Rubbermaid aims to set a new standard in food storage
ATLANTA — Rubbermaid has introduced a new line of food storage containers that are designed to accommodate today's busy, modern lifestyle.
Rubbermaid says its new BRILLIANCE containers are 100% leak-proof, made of stain resistant material and feature a modular, stackable design for exceptional organization in the refrigerator.
"Rubbermaid has a long history of designing innovative products to meet consumers' needs, and Rubbermaid BRILLIANCE is no exception. With Rubbermaid BRILLIANCE containers, we really wanted to take food storage to the next level," said Marta Aebischer, VP of marketing, Rubbermaid Consumer Products.
The containers are available in five sizes:
- Mini (0.5 cups)
- Small (1.3 cups)
- Medium (3.2 cups)
- Medium Deep (4.7 cups)
- Large (9.6 cups)
The MSRP for the containers ranges from $4.99 to $12.99. The product line is also available in multi-piece sets that stack together.
Rubbermaid BRILLIANCE containers are available now at retailers nationwide.
Rubbermaid Brilliance is a great product, but not new or innovative. Stor-All "Press N' Click," has been on the market for 2 years, with the features of Brilliance, but a better closure mechanism. As it is patented, Rubbermaid could not use the one touch button, the mechanism in the body of the container, and many other features.
Arlington Police, Walmart recognized for unique loss prevention initiative
ARLINGTON, Texas – The Arlington Police Department was selected as a Finalist for the 2016 Herman Goldstein Award for Excellence in Problem-Oriented Policing for the organization’s work on the Walmart Restorative Justice Initiative. This recognition was given during the Center for Problem-Oriented Policing Conference in Tempe, Ariz. on Oct. 26, 2016.
“Our partnership with Walmart has added value to our community and has also helped with restorative justice efforts," stated Police Chief Will Johnson. "Through this program, first time offenders have an opportunity to choose a better path."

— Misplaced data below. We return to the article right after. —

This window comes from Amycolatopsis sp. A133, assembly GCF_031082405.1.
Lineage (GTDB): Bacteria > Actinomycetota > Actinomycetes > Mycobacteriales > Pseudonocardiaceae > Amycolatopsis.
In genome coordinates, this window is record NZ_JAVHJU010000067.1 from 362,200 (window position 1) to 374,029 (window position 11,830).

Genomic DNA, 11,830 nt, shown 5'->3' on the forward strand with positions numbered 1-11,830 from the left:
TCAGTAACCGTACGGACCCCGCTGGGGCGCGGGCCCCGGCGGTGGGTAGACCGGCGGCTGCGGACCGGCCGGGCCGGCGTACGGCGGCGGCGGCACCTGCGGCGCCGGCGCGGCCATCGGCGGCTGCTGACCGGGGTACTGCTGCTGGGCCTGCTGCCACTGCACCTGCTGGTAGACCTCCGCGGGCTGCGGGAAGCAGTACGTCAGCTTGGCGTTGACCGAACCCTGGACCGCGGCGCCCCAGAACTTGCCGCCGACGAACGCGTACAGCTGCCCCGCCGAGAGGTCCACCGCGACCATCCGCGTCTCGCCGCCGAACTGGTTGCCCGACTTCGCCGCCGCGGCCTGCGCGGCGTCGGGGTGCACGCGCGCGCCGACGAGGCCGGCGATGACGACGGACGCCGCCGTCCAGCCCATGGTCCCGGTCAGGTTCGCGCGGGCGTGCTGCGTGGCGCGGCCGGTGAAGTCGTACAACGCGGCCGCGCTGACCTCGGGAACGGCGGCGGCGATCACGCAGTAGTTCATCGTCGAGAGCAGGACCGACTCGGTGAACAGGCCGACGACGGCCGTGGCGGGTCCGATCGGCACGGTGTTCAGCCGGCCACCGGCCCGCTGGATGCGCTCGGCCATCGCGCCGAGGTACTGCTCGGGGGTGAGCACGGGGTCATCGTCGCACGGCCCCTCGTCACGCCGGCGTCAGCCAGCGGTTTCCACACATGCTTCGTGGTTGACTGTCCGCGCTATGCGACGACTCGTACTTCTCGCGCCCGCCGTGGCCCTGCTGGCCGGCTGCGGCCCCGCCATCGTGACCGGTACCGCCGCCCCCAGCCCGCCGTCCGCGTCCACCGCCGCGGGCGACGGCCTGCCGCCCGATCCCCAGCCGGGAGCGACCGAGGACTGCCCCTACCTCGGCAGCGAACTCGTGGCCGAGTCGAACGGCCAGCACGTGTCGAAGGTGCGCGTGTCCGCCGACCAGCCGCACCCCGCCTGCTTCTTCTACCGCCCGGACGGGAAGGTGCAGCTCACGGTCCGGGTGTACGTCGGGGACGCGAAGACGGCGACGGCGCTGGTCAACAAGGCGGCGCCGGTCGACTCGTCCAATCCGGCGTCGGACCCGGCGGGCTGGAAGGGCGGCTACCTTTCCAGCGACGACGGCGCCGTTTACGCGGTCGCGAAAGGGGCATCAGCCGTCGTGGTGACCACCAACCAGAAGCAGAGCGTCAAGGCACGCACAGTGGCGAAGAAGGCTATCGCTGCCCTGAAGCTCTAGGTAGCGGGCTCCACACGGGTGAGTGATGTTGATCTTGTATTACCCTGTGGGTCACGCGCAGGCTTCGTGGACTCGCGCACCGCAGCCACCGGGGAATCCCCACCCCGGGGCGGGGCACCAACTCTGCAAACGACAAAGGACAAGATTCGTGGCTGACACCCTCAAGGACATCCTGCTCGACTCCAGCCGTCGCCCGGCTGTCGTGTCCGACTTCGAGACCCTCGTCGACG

The Walmart Restorative Justice Initiative is a collaborative partnership between APD, Walmart and Corrective Education Company that has significantly improved the department’s response to property crimes at the three Walmart retailer locations throughout the city. The goal is to reduce criminal offenses and the overall police hours expended responding to calls for service and arrests. And that goal is accomplished in part through CEC, a company that provides corrective education.
CEC is a leader in restorative justice, occupying a unique niche in the loss prevention market. CEC's program enables first-time offenders to correct their mistakes and avoid prosecution. Retailers can reallocate loss prevention resources and law enforcement can focus their efforts in more effective ways for their individual communities. CEC works with individuals, retailers, law enforcement, prosecutors and parents to provide a successful, equitable and more efficient alternative to judicial prosecution.
The Arlington Police Department networked with Walmart executives and helped develop an 8-step approach, designed to shift the loss-prevention focus from apprehension to prevention. In an 12-month period, this approach resulted in a 43% reduction in calls for police service, a 60% reduction in theft and shoplifting arrests and the savings of 5,000 resource hours of police time.
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An expanding Weis Markets records Q3 revenue growth of 4.4%
SUNBURY, Pa. – Weis Markets on Monday posted a third quarter sales increase of 4.4% to $743 million compared the same period in 2015. Comparable store sales for the 13-week period ended Sept. 24, 2016 increased 2.7%.
In the third quarter, the company's net income declined 16.9% to $10.6 million compared to $12.8 million for the same period in 2015. The company's earnings per share totaled $0.40 compared to $0.48 per share for the same period in 2015.
"In the third quarter, we invested in driving sales during a time of record growth for our company despite significant deflation in key categories, notably meat and dairy," stated Jonathan Weis, Weis Markets' chairman and CEO.
The company attributed the decline in its third quarter net-income primarily to $4.4 million in net costs related to the acquisition, conversion and reopening of five former Mars Super Markets in the Baltimore market and 10 former Food Lion units in Maryland. In the fourth quarter, it will complete the conversion of 28 additional former Food Lion units in Maryland, Delaware and Virginia.
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